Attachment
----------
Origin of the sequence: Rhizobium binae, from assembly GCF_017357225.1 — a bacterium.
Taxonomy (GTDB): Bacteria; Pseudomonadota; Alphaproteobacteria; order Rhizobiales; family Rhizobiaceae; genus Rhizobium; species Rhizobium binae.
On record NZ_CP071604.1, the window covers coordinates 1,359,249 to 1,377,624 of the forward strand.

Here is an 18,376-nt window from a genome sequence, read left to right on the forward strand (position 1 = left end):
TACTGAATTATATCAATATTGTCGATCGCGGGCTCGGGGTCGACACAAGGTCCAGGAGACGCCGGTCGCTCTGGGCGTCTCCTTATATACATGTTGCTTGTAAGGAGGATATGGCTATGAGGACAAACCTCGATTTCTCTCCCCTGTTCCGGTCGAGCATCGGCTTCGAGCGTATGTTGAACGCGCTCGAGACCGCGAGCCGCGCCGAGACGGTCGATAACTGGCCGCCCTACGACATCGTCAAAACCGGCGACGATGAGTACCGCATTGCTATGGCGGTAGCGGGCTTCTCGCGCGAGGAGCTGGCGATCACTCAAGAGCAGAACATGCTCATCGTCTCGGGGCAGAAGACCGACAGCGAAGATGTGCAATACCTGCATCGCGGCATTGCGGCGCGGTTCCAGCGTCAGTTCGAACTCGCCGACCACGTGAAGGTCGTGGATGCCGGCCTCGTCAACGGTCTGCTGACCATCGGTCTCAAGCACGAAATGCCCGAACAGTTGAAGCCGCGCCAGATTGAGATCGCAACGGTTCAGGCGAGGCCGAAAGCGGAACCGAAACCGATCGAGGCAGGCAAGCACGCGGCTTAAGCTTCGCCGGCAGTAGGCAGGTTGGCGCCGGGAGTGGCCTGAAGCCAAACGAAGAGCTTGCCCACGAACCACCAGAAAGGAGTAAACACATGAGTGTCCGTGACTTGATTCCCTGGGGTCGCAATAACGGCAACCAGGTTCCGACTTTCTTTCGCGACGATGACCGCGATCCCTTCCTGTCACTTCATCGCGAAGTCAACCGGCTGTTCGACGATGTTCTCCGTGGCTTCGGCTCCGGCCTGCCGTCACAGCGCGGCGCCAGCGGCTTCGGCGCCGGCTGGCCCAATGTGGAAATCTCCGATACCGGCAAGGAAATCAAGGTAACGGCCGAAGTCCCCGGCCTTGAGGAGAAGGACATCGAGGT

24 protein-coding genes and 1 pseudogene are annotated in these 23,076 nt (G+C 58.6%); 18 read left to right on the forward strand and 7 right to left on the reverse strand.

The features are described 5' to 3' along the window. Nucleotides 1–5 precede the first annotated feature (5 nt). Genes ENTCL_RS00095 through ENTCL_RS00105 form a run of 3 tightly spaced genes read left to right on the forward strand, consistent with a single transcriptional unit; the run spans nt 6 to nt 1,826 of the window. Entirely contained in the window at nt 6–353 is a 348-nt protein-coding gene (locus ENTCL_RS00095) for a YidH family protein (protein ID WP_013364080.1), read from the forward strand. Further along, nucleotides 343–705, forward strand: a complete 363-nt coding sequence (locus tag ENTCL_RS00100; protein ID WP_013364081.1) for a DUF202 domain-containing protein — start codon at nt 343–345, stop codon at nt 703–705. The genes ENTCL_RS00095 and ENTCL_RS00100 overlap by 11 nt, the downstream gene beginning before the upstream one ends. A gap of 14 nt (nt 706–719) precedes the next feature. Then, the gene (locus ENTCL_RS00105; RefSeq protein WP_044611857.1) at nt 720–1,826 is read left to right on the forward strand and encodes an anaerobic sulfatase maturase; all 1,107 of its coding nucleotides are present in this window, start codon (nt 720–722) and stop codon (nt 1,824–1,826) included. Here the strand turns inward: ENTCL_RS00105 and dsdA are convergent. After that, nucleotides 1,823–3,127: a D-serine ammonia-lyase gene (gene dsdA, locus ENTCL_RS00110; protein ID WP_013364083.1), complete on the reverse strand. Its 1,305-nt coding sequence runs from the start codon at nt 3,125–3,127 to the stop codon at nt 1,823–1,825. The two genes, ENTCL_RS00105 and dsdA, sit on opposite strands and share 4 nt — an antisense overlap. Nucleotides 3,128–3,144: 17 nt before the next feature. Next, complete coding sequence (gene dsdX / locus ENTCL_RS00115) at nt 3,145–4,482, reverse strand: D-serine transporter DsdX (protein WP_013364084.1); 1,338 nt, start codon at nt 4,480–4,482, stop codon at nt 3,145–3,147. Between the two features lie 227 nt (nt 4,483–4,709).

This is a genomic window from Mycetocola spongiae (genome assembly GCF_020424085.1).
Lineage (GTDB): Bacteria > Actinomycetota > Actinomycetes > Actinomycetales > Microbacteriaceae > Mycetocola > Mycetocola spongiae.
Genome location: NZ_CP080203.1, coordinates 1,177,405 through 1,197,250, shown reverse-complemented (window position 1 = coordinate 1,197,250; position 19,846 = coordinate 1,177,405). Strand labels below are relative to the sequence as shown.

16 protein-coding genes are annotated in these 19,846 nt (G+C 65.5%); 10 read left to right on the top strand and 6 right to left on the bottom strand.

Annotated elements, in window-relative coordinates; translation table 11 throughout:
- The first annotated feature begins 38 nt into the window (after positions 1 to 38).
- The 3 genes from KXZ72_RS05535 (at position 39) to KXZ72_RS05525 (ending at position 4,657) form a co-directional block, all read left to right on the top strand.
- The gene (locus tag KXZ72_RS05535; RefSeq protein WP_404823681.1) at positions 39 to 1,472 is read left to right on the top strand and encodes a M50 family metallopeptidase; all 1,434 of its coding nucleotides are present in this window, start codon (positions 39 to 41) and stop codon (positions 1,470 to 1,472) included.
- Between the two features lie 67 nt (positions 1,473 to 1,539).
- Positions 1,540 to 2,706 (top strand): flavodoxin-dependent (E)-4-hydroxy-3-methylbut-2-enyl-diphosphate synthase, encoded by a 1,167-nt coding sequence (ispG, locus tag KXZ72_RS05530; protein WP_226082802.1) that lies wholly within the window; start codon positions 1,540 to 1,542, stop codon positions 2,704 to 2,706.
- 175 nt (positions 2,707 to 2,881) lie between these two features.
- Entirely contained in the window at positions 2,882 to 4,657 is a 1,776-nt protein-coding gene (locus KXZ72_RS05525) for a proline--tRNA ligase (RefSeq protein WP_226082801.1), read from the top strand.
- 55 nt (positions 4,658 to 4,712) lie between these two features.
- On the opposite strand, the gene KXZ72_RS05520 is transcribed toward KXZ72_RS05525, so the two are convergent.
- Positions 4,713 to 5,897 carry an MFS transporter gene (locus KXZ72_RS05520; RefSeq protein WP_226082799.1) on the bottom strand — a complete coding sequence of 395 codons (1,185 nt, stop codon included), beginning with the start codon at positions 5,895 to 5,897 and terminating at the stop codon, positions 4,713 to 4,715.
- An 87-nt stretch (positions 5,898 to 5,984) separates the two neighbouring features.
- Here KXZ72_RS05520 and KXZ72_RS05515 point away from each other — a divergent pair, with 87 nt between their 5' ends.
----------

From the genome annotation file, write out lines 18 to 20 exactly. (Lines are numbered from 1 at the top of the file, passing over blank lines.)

- 175 nt (positions 2,707 to 2,881) lie between these two features.
- Entirely contained in the window at positions 2,882 to 4,657 is a 1,776-nt protein-coding gene (locus KXZ72_RS05525) for a proline--tRNA ligase (RefSeq protein WP_226082801.1), read from the top strand.
- 55 nt (positions 4,658 to 4,712) lie between these two features.